And we're not just talking about your skimpy outfits, oh no. Your political system, your endgame, your Westernized (whatever that means) makeover... all of these have conspired to leave us breathless with anticipation.
Fortunately, we were able to take TERA for a spin at this week's GDC 2011. Along with help from a PUG comprised of En Masse Entertainment staffers, we ventured deep inside the game's Smuggler's Hideout, battling BAMS (En Masse shorthand for big-ass monsters) and checking out the title's streamlined UI and spiffy combat mechanics. Join us after the cut for a brief recap of the demo as well as an interview with producer Brian Knox during which we (politely) demanded a definition for the much-discussed concept of Westernization.
This wasn't our first rodeo when it comes to hands-on time with TERA, and while we'll stop short of proclaiming ourselves experts, it does bear mentioning that the game's combat is at once familiar and undeniably fun. Our GDC avatar was a Berserker, and those of you who've played already know that the class is a heavy DPS variant that had us building up our blue mana bar with abandon (which allows the firing of specials and is charged by the use of a left-click attack). En Masse's demo crew made sure to educate us on TERA's whip-smart AI and the way mobs can become enraged, the way they hint that they're about to unleash a larger-than-normal can of whoop-ass, and how they split up into roles much like players do (some mobs will tank, others will heal, etc.).
The takeaway was that TERA's AI is quite advanced and results in dynamic PvE encounters across the board, with the bigger/smarter/faster design mandate adding up to a combat experience unique among MMORPGs.
Paired up with the new combat digs is a user interface that aims to focus the player's attention squarely on the happenings in the center of the screen. The En Masse team mentioned the fact that most MMO players end up staring at their hotbars for long periods of time and miss a good bit of the actual action they're trying to dictate. TERA's efficient UI is designed to eliminate this peripheral focus and make sure that players are able to appreciate the game's visuals and atmosphere even in the midst of hacking away at the nearest BAM.
TERA's UI is also completely modular, meaning that players can move it around and generally customize it to their liking without resorting to hacks that violate the EULA or throwing up their hands in frustration. This is a far cry from previous Korean imports (*cough* Aion *cough*) that handcuff the player to a couple of presets and force him to adapt to module placement that may differ from that of previous games or his preferred setup.
Finally, we spent a bit of time practicing our TERA combo skills while working our way to the Smuggler's Hideout boss. You can chain together the game's combos by hitting the spacebar at opportune times, and the resulting attacks are triggered much faster (and do a lot more damage) than the average special attack in your average MMO. En Masse also explained how it has done away with the random die rolls that determine the outcome of most encounters with little to no input from MMO players.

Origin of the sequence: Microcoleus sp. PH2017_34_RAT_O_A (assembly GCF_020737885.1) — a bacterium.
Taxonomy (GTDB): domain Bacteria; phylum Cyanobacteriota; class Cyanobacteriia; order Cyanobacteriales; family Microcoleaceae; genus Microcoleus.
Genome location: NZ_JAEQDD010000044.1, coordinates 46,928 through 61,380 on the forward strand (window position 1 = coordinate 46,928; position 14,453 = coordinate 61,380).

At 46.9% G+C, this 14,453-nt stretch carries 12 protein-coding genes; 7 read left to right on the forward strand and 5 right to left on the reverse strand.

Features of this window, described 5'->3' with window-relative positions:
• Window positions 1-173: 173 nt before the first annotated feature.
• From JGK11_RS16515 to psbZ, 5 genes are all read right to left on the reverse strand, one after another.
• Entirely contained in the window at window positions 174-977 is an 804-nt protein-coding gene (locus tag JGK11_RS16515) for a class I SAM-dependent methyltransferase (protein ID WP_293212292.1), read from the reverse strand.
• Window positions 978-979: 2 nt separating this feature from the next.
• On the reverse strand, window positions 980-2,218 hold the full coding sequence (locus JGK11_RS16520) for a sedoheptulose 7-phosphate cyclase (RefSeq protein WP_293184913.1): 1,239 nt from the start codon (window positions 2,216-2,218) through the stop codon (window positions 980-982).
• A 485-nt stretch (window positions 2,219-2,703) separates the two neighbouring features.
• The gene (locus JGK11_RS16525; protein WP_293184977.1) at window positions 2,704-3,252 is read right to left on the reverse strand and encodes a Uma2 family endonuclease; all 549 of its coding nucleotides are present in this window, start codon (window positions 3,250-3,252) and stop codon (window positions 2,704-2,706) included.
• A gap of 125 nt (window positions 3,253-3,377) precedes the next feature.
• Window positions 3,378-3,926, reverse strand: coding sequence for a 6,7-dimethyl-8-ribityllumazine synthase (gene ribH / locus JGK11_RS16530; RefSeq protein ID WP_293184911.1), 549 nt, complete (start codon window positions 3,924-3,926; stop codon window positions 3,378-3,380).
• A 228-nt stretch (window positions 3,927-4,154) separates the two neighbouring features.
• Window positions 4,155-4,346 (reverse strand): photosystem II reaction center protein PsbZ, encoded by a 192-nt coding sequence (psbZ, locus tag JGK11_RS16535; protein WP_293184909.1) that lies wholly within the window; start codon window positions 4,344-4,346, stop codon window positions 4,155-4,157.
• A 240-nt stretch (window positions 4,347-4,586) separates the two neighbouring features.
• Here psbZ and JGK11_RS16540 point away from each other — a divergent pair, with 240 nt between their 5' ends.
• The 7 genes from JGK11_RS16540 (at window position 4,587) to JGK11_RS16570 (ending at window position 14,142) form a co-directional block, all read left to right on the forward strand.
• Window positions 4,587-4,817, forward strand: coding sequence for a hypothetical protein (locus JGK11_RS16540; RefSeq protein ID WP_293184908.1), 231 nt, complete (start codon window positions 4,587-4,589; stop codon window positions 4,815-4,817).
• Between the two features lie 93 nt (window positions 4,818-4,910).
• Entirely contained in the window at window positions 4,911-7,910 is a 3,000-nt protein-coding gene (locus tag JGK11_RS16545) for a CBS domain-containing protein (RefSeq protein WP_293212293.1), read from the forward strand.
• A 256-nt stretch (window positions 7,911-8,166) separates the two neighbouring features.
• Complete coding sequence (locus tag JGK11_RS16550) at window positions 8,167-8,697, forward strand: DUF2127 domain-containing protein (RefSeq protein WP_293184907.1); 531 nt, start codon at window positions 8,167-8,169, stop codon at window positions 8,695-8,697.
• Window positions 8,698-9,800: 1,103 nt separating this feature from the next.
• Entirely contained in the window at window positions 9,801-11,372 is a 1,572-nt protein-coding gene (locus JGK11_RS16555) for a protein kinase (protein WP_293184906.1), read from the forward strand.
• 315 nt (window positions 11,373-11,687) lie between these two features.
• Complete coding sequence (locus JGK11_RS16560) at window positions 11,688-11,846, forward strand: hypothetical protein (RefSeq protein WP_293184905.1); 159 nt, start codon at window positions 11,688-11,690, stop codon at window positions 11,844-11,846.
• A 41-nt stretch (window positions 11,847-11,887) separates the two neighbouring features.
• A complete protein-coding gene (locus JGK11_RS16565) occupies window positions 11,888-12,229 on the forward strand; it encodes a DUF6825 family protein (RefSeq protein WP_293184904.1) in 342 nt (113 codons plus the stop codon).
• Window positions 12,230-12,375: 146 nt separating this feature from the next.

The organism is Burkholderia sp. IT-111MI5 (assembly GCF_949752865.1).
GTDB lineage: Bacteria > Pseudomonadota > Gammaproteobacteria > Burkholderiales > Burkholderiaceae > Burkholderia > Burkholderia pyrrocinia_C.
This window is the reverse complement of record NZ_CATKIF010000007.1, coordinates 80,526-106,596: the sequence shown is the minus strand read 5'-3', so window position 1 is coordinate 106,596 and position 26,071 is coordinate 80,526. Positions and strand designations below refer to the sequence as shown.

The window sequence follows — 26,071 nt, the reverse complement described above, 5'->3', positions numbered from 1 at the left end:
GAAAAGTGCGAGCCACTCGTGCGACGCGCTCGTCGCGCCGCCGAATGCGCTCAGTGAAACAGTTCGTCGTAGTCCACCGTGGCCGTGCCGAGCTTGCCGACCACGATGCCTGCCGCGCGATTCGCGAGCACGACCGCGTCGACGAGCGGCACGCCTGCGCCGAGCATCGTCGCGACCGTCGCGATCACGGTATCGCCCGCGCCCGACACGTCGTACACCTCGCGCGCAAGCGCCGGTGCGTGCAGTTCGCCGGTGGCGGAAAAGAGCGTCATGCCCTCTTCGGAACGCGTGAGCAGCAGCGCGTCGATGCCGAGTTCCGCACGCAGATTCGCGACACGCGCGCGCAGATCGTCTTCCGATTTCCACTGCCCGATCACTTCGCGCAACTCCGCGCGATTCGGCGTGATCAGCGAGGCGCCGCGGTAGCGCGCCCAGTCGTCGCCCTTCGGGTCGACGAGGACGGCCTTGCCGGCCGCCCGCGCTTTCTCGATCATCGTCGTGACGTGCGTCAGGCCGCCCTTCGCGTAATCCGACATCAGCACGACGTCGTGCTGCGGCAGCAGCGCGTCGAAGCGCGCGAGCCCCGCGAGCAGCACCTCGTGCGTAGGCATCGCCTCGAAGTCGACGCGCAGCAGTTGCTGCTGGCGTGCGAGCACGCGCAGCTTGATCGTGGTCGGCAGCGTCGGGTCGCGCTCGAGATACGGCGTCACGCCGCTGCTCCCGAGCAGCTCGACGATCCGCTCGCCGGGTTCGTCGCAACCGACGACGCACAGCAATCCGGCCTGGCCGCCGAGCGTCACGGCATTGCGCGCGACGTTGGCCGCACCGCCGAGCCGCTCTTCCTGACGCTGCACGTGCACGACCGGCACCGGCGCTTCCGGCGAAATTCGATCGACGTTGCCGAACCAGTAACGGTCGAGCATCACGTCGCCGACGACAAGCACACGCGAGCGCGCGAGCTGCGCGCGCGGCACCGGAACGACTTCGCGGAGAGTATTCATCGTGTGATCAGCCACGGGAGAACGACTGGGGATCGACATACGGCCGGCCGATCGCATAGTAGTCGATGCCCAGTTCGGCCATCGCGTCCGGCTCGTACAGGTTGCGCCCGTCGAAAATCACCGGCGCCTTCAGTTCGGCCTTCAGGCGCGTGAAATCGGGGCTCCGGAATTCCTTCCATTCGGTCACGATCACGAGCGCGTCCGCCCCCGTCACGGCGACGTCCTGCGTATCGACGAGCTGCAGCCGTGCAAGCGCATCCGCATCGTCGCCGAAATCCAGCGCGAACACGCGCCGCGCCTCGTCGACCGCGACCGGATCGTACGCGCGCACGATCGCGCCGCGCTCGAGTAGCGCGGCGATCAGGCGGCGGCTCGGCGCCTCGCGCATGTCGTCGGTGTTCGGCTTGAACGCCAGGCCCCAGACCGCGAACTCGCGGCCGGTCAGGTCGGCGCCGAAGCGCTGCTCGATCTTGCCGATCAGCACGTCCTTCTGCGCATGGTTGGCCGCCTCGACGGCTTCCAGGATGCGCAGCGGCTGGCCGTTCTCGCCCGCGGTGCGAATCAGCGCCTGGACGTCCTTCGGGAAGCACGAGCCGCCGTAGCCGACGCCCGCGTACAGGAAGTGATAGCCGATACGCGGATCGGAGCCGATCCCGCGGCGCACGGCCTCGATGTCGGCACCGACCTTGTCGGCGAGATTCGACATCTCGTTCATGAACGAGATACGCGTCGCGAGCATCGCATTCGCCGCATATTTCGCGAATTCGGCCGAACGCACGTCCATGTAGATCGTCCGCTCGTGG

Your player skill -- and your decisions regarding when and where to dodge, block, or approach from an angle -- will determine your combat success as opposed to the traditional behind-the-scenes RNG element. As a result, every character (and every counter) is unique.
After successfully surviving the Smuggler's Hideout run (of which you can see two videos at the end of this piece), we sat down with En Masse producer Brian Knox for a Q&A that strayed off the beaten path and away from TERA's exhaustively analyzed combat system.
Massively: Much has been made of TERA's action combat. What can you tell us about the game's non-combat activities? Are there any aside from crafting? Is TERA a traditional MMO with multiple gameplay avenues or more of a combat-heavy game like Vindictus or DCUO?
Brian Knox: We always try to talk about certain pillars of the game, what are we better at, what are we different at. The action combat is by far one of those, and of course we've talked, and talked, and talked about it. I think community is really our other big differentiator; we're not a faction-based game. You're not forced onto a specific side. You're all part of a united federation, but within that, you can have your own political intrigue and drama. You'll be able to run for office, elect your peers, compete in battles to earn points to help put yourself into office -- and with that comes certain responsibilities.
So I think our political system/community is going to be really strong because it's going to be determined by the players. It's a lot more of a sandbox environment. You're going to have servers where everyone knows who this person is or "oh did you hear, that guy defected out of the guild and now he's part of the enemy guild," so there's not a pre-determined enemy that you have to run against. That's going to be a really big part of the game.
Many of our readers have mentioned the fact that En Masse has yet to actually define the term Westernization despite giving many interviews on the subject. What, specifically, is Westernization, aside from text and context translation issues? Does it involve any reduction of the progression grind from the Korean client?